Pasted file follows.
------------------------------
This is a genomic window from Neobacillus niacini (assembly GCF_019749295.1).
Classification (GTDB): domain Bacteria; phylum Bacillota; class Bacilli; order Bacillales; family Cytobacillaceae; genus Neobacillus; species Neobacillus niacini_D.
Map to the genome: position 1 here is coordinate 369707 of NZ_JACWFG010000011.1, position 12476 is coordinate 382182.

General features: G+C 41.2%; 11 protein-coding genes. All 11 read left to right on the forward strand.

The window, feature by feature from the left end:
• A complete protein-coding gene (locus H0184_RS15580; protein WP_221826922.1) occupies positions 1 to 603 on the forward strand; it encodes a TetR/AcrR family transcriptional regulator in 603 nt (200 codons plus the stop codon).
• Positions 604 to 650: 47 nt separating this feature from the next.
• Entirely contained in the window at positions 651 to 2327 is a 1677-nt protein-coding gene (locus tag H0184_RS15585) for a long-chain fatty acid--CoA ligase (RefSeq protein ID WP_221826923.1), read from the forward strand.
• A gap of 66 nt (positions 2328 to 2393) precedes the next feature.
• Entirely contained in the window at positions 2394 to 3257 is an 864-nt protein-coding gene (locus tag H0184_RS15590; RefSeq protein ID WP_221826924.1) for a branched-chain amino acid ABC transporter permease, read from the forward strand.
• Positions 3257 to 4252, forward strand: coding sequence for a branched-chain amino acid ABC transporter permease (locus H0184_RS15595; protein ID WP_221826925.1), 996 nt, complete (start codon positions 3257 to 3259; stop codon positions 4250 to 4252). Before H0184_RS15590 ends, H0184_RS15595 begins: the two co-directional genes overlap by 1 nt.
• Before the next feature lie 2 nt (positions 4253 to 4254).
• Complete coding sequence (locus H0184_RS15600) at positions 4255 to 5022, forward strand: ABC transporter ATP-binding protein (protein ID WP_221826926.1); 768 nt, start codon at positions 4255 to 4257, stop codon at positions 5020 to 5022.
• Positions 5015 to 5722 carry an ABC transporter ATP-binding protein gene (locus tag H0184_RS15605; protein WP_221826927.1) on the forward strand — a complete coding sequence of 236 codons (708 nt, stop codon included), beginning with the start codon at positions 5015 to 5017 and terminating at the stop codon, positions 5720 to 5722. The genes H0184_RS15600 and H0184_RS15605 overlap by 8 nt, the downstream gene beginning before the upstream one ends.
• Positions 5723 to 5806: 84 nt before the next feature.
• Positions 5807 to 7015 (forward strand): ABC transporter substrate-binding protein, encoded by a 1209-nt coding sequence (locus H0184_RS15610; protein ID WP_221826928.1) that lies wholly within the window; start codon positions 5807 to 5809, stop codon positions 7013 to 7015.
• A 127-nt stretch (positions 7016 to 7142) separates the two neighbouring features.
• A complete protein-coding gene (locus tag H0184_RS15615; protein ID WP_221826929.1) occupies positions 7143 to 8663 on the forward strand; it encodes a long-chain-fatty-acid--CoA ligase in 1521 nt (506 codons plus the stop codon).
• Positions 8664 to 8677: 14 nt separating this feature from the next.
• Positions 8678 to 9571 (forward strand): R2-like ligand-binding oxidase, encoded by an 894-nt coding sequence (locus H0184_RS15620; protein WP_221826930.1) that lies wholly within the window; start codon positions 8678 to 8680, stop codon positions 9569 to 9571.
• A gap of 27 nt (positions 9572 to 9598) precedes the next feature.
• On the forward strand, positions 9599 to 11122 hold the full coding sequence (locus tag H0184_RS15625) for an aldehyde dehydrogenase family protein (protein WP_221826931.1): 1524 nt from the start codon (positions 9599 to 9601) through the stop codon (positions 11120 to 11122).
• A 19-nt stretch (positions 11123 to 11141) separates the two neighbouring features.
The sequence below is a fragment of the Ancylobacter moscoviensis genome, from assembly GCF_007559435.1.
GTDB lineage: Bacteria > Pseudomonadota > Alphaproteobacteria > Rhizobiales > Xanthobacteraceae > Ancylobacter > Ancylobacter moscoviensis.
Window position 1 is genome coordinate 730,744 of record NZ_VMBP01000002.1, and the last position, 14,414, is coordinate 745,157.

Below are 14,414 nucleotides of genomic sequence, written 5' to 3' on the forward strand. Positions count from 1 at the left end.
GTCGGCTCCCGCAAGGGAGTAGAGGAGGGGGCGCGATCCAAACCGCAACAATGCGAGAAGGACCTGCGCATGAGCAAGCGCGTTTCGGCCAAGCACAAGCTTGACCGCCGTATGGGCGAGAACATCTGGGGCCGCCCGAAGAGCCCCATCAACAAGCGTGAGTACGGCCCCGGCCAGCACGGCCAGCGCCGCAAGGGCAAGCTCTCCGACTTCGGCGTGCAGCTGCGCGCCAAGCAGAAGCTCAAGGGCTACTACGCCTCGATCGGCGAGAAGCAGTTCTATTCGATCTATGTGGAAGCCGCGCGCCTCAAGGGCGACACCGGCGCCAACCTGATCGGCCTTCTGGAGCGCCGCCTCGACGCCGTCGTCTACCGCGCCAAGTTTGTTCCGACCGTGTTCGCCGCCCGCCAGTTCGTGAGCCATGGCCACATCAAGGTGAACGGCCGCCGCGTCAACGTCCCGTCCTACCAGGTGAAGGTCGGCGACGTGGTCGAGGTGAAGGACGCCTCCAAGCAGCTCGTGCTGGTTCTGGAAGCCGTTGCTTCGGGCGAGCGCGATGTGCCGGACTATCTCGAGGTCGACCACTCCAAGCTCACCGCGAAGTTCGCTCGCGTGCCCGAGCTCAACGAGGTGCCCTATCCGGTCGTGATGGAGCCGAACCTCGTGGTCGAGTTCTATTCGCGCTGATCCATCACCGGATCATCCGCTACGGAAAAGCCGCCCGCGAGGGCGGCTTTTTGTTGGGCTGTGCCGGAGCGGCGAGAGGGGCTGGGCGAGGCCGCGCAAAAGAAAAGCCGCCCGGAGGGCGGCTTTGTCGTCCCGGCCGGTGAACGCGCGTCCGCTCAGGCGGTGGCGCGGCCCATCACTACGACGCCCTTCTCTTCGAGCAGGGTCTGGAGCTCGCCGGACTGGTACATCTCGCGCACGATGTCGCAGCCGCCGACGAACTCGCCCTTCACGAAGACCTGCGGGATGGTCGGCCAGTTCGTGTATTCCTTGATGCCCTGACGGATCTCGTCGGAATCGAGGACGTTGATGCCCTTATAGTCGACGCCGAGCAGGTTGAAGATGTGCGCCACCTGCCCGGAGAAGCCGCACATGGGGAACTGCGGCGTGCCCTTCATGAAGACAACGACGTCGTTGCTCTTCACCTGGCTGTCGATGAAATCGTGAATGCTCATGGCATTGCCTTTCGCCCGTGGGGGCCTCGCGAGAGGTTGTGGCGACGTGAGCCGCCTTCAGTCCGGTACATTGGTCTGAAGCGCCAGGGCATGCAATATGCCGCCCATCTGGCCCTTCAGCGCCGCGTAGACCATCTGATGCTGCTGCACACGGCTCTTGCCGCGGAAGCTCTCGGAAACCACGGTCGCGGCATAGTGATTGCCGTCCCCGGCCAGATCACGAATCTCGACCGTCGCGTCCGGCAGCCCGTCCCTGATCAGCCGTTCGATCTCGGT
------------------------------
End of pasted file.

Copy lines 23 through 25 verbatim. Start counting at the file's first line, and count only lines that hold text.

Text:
• A 19-nt stretch (positions 11123 to 11141) separates the two neighbouring features.
The sequence below is a fragment of the Ancylobacter moscoviensis genome, from assembly GCF_007559435.1.
GTDB lineage: Bacteria > Pseudomonadota > Alphaproteobacteria > Rhizobiales > Xanthobacteraceae > Ancylobacter > Ancylobacter moscoviensis.